The first step involves “documenting which shorebirds use the farm”, and when and where – a process with which local birdwatchers can help. Equipped with this information, producers can “actively identify and protect important sites where shorebirds concentrate,” Morales explains. This can be done in several ways. Hector Corrales of Grupo Granjas Marinas considers that the “best example of our farms’ good management practices that help shorebirds” involves constructing dikes with shallower slopes.

These, Corrales explains, “are less affected by erosion; as a consequence, more beach exists, providing ideal habitat for shorebirds”. Restricting vegetation on dikes to no more than 30% also helps. Morales suggests complementing these actions by “minimizing disturbance to shorebirds using the dikes to roost”, including through signs restricting vehicle speeds in key areas.

There is also evidence that harvesting ponds sequentially rather than simultaneously would provide shorebirds with a steady supply of just-harvested feeding areas. After harvesting, leaving pond gates open for a few days would allow tidal water to enter, which, in turn, would prolong their suitability as shorebird feeding grounds. Such small changes would have big benefits for birds.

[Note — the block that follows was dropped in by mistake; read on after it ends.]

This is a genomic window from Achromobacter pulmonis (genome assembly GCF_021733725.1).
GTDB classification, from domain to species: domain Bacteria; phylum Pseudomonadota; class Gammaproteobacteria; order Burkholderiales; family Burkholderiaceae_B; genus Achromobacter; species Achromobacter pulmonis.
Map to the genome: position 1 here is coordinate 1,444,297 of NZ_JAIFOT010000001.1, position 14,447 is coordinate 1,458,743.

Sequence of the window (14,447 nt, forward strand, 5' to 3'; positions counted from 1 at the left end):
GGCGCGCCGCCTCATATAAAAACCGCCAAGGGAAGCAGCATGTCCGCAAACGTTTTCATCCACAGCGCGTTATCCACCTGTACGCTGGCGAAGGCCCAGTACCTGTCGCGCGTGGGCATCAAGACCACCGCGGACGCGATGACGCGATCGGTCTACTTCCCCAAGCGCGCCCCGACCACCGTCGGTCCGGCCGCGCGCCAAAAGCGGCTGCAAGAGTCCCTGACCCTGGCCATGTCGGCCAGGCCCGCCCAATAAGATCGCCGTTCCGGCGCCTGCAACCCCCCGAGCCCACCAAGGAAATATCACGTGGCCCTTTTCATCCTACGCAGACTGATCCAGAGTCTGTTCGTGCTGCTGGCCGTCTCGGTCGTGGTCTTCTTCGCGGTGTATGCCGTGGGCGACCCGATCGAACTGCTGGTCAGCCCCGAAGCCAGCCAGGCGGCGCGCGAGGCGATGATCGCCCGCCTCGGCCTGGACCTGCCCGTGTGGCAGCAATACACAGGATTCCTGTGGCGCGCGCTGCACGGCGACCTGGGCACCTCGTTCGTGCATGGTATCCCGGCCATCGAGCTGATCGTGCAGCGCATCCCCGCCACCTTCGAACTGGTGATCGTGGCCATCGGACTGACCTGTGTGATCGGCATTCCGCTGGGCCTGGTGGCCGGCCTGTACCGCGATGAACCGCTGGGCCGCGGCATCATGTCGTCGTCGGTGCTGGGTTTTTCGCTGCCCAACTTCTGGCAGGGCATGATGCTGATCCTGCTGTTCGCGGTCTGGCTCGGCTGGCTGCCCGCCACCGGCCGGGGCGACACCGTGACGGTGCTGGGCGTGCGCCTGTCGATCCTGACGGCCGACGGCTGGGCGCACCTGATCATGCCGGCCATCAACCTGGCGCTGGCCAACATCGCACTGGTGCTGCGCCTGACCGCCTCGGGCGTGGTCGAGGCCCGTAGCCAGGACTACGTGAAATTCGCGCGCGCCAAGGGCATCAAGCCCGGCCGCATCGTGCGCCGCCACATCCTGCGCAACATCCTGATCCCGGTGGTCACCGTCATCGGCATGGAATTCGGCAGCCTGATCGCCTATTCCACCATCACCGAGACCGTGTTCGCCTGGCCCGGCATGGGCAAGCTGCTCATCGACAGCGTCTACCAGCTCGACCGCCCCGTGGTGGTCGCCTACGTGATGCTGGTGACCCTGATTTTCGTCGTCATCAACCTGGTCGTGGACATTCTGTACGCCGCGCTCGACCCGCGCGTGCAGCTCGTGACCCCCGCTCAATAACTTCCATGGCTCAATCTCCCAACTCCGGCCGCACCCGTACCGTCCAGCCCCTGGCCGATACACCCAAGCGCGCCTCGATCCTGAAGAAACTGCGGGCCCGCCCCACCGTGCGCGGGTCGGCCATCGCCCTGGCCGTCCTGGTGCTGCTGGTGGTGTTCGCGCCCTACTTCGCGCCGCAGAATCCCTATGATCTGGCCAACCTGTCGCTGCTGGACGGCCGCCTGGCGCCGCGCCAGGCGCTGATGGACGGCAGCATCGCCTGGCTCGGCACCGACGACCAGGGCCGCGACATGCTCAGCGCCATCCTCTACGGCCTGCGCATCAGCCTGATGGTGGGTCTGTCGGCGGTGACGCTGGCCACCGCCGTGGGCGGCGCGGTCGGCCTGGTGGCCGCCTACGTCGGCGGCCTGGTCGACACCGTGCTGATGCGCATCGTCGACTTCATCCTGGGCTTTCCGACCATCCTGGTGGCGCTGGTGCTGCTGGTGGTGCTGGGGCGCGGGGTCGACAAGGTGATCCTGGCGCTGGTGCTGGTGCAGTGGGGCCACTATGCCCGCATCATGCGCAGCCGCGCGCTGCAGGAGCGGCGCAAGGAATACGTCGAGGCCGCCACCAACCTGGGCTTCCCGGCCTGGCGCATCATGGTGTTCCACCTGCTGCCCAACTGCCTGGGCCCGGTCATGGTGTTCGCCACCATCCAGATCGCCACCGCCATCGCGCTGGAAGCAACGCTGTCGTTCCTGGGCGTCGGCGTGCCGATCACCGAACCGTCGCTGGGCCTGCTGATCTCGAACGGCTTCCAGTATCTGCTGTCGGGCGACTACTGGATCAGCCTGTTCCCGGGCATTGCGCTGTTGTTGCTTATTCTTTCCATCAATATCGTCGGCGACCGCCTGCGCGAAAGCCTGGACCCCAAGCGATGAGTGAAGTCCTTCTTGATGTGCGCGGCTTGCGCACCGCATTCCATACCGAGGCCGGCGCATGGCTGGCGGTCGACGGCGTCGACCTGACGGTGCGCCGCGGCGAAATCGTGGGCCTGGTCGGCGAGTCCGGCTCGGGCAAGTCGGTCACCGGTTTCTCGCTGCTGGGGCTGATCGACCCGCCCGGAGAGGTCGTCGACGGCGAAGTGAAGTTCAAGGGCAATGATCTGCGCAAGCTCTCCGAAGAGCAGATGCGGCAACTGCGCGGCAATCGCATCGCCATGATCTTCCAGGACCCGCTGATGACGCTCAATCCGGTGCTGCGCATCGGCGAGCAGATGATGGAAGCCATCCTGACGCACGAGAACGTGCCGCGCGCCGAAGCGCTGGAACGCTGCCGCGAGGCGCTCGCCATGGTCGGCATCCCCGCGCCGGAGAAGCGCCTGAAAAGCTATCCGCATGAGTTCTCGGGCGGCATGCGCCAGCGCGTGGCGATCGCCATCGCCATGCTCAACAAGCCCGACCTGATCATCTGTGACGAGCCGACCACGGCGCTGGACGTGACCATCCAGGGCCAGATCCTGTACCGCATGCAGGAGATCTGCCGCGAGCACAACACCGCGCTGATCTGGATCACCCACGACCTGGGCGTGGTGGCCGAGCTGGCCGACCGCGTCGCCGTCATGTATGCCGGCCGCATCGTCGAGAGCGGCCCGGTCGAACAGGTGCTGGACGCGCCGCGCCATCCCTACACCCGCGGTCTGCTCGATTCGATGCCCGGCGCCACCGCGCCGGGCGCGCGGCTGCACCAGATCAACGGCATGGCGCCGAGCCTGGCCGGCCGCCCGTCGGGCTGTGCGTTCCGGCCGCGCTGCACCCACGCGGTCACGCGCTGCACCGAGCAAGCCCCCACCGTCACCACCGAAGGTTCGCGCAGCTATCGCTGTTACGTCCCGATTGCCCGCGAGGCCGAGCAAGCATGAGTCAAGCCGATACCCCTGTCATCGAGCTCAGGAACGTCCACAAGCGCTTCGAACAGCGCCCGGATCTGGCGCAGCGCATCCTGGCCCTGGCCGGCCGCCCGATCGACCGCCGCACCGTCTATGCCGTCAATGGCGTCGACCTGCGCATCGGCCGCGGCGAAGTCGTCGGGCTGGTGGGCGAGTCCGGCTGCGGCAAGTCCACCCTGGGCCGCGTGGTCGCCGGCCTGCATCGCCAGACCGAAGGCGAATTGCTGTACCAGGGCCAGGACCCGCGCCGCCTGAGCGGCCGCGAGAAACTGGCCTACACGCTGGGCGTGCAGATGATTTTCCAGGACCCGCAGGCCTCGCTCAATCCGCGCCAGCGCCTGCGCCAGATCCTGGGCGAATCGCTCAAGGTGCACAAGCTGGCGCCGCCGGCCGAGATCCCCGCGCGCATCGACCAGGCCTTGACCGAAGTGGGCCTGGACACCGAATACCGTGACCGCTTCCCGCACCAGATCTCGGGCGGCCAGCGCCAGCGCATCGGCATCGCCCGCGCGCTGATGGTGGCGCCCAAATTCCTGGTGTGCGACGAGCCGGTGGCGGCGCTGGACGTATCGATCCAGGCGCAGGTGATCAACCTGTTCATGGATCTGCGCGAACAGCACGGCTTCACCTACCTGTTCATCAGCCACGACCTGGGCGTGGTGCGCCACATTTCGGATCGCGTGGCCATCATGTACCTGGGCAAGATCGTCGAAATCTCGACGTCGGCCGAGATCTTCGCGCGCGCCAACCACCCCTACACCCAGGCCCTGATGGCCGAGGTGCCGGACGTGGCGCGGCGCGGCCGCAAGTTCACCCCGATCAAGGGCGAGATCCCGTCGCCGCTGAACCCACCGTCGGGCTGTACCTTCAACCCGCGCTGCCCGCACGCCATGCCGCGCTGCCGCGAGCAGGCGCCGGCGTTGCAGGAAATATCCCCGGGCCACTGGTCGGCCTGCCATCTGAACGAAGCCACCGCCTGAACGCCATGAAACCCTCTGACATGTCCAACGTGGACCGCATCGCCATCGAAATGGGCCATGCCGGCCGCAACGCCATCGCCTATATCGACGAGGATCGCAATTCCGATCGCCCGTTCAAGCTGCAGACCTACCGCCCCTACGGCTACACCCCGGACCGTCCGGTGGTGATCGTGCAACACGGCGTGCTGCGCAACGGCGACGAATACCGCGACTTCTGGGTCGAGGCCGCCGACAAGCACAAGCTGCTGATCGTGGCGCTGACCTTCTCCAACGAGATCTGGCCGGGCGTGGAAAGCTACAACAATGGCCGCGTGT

Shrimp pond in harvest process. © Juanita Fonseca.

Although these measures may cost little and interfere minimally with operations, why should a shrimp producer bother with them – other than for the pure love of nature, of course? One reason, Morales suggests, is that “shorebirds can unite communities, producers and conservationists – which is not so common in the industry”.

In 2021, WHSRN and SEAJOY ran shorebird festival at Nicaragua’s Delta del Estero Real, as part of environmental-education activities carried out by local companies and CAMANICA, a Spanish firm. “With the industry’s help, boys and girls from nearby communities learnt about local shorebirds,” Morales says.

Economic Benefit of Receiving Shorebirds

Community engagement provides value for producers. Ecotourism – charging people to watch birds on shrimp farms – is a possible complement. Another intriguing idea is that conservation organizations might ‘rent’ shorebird-suitable habitat on shrimp farms during critical months.

But the ultimate goal of shorebird-friendly shrimp aquaculture would, WHSRN’s Juanita Fonseca suggests, be to “provide economic benefits to producers for implementing good practices that help shorebird conservation”. generate direct commercial benefit through: shorebird-friendly shrimp.